In my next series, I will endea
vor to put into words some of the things I have learned (and am learning) through experience and God’s Word about growing up. I am by no means claiming to have “arrived.” I am simply trying my best to live out God’s specific plan for my life and pass along whatever insights I learn along the way.
All people are unique and God has a specific plan for each of us. The right road for one is the wrong road for another. The journey of life is not paved in blacktop; it is not brightly lit like the “Yellow Brick Road.” It is a rocky path through the wilderness. It is not a linear road where we take one step after another in a straightforward progression. That is not what the road is like. Rather, it is a series of twists and turns, and there is nothing simple or straightforward about it.
Just as Adam was banished from the Garden of Eden because of his sin and could not go back, neither can we. We can only go forward. To go back would be like trying to return to our mother’s womb, to infancy. Since we cannot go back, we must grow up. We can only go forward through the twists and turns of life, making our way over parched and barren ground.
When I was a child, growing up seemed very attractive to me. Most children dream of what they will become when they “grow up.” Now that I am an adult, I recognize the value of growing up even more. There are many ways in which we must grow up. This is an extremely important truth because a great deal of our problems arise out of the attempt to get back to infancy and not grow up.
We must go forward through the desert, but that journey is hard and often painful. And so most people stop their journey as quickly as they can. They find what looks like a safe place, burrow their head, and stay there; rather than go forward through the painful desert, which is filled with cactuses, thorns, and sharp rocks. Even for those who have been taught that the process of growth is valuable, the education of the desert is so painful that they discontinue it as early as they can.
What causes the refusal to grow up? Those who stop learning and growing early in their lives stop changing. They become fixed and lapse into what psychology calls their “second childhood.” They become whiny, demanding, and self-centered. But this is not because they have entered their second childhood. They have never left their first and the veneer of adulthood is worn thin, revealing the emotional child that lurks underneath.
The same is true for Christians who do not grow up spiritually and remain immature in the faith. I know many people who look like adults, but are actually emotional and spiritual children, walking around in adult’s clothing. There are relatively few adults who come out of immaturity, who are no longer willing to tolerate their own childishness. The rest of the population never manages to fully grow up. And so we need to comfort each other on our journey as we struggle along our rocky path and our pain.
More often than not, the most healing thing that we can do with someone who is in pain, rather than trying to get rid of that pain, is to sit there and be willing to share it. We have to learn to hear and bear other people’s pain. We need to become more conscious and sensitive of their burdens and sorrows. Talking is not nearly as important as being available for those who are suffering. Those who are hurting need to be loved, just as Christ loves us.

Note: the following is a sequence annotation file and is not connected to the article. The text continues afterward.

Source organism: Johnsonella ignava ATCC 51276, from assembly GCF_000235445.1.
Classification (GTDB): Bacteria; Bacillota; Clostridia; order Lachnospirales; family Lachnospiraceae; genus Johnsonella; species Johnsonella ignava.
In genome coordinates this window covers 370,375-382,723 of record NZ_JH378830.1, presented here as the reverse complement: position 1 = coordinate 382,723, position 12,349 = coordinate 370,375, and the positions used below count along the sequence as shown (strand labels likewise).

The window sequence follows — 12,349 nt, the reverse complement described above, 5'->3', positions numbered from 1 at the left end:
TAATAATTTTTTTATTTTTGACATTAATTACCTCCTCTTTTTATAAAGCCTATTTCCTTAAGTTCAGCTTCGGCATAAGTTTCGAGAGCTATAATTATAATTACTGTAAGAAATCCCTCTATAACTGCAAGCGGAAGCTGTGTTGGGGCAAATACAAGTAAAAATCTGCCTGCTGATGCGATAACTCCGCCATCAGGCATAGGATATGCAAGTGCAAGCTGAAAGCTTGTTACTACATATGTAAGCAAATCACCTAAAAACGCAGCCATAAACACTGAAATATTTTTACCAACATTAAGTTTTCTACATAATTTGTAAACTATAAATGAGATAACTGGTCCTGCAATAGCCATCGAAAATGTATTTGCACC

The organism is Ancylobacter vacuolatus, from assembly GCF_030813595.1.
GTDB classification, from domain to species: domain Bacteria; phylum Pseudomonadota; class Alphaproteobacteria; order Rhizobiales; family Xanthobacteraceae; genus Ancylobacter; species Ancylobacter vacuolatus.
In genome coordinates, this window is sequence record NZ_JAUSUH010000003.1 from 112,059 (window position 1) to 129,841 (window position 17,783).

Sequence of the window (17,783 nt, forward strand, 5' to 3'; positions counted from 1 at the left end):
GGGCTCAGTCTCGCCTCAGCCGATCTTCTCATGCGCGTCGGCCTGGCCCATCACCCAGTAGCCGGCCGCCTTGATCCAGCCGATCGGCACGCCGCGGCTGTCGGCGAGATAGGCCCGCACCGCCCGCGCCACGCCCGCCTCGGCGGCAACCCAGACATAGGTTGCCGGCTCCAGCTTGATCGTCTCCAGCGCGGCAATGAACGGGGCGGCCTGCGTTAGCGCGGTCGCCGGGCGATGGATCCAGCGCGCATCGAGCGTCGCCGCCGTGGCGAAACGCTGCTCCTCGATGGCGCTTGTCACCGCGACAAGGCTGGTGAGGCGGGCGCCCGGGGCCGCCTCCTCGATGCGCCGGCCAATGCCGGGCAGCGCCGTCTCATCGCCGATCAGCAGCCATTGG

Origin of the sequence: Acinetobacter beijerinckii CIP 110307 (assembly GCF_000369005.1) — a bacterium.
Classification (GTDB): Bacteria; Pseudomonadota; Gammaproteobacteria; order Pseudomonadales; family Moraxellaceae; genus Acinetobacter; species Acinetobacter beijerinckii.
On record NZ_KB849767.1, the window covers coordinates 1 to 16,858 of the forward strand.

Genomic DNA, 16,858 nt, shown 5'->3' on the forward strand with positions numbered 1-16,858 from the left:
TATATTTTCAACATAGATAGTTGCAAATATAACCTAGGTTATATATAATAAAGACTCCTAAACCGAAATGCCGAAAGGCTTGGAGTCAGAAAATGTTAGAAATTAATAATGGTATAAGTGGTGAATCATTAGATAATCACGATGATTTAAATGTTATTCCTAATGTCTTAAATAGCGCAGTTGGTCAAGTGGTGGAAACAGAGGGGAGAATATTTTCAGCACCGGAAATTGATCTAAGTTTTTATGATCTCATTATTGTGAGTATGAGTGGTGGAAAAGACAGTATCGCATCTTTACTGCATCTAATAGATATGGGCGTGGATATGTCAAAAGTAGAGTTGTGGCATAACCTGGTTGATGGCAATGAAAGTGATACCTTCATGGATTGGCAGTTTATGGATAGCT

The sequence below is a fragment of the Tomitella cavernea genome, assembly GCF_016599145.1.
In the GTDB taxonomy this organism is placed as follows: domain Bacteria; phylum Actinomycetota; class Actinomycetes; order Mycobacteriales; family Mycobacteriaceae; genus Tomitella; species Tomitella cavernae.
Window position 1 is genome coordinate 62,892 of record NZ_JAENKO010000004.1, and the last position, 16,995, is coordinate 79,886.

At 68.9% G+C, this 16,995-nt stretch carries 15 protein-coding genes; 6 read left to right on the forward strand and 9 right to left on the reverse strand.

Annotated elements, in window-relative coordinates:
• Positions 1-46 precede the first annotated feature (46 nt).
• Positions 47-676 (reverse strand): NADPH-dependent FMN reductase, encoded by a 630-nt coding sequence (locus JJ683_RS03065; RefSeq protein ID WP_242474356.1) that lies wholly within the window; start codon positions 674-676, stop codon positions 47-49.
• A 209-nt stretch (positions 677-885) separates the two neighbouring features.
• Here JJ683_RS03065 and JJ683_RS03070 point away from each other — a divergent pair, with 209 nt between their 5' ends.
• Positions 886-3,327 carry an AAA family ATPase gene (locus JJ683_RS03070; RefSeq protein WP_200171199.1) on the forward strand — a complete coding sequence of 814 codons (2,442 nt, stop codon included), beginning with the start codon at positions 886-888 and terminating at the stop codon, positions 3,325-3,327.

As we grow up, we can take on more and more of other people’s pain, and then the most amazing thing happens: the more pain we are willing to take on, the more joy we will begin to feel. Jesus took on tremendous pain when He died for the sins of the world. How much pain and sorrow are you and I willing to take on out of love for one another?
Your blog topic was very timely. My husband recently went home to be with the Lord and I had just hung up the phone with my son after telling him I have to decide what I’m going to do when I grow up. The pain we encountered prior to my husband’s homegoing was the worst thing I have ever encountered, but God was faithful. I’m trusting He will use it in the lives of others. When people ask me how I am doing, I tell them for now, I’m just putting one foot in front of the other, but that is forward movement. Thanks for your blog.
Thanks Pam. I cannot fully comprehend the pain involved in the death of a spouse as I am still married. I imagine the pain is excruciating. As you say, accepting reality and moving forward in whatever God has for you in this season of your life is the best thing you can do. My prayers are with you, my friend.
I see so much of my life and the lives of people everywhere in your words. Trusting God to see us through, is extremely hard when rough times come. Some people can get through the really hard times and some cannot. We are all individuals living our lives. Maturity comes when you can finally sit down, look around, feel others pain, love with abandon, and enjoy what we have, no matter how big or how small. There are no promises in life, except God’s promise of Jesus Christ, the sacrifice of His Son, who died for our sins, so we too may have eternal life in His Kingdom. This is the greatest love and gift of God. All we need is to believe in Jesus, and we are saved and know our future is secure in Him. Thanks for the lesson, Joe. It was beautifully written as always!
Thanks Rita. Absolute trust in God can be difficult while we are struggling. That is why we must remain secure in God’s promises to us. I am learning to abandon the urge to simplify everything, to look for formulas and easy answers. I have seen a lot of people destroy each other with quick fixes in the name of healing.
Thank you. You lesson was very heartfelt.
Ver well written. May God fully bless your work and blog to reach out to many other readers.I am 70 years old and am still learning to walk the narrow path until my Heavenly Father welcomes me home. With Jesus, I am looking forward for that day. Thanks for sharing.
Thanks Jeremy. God bless!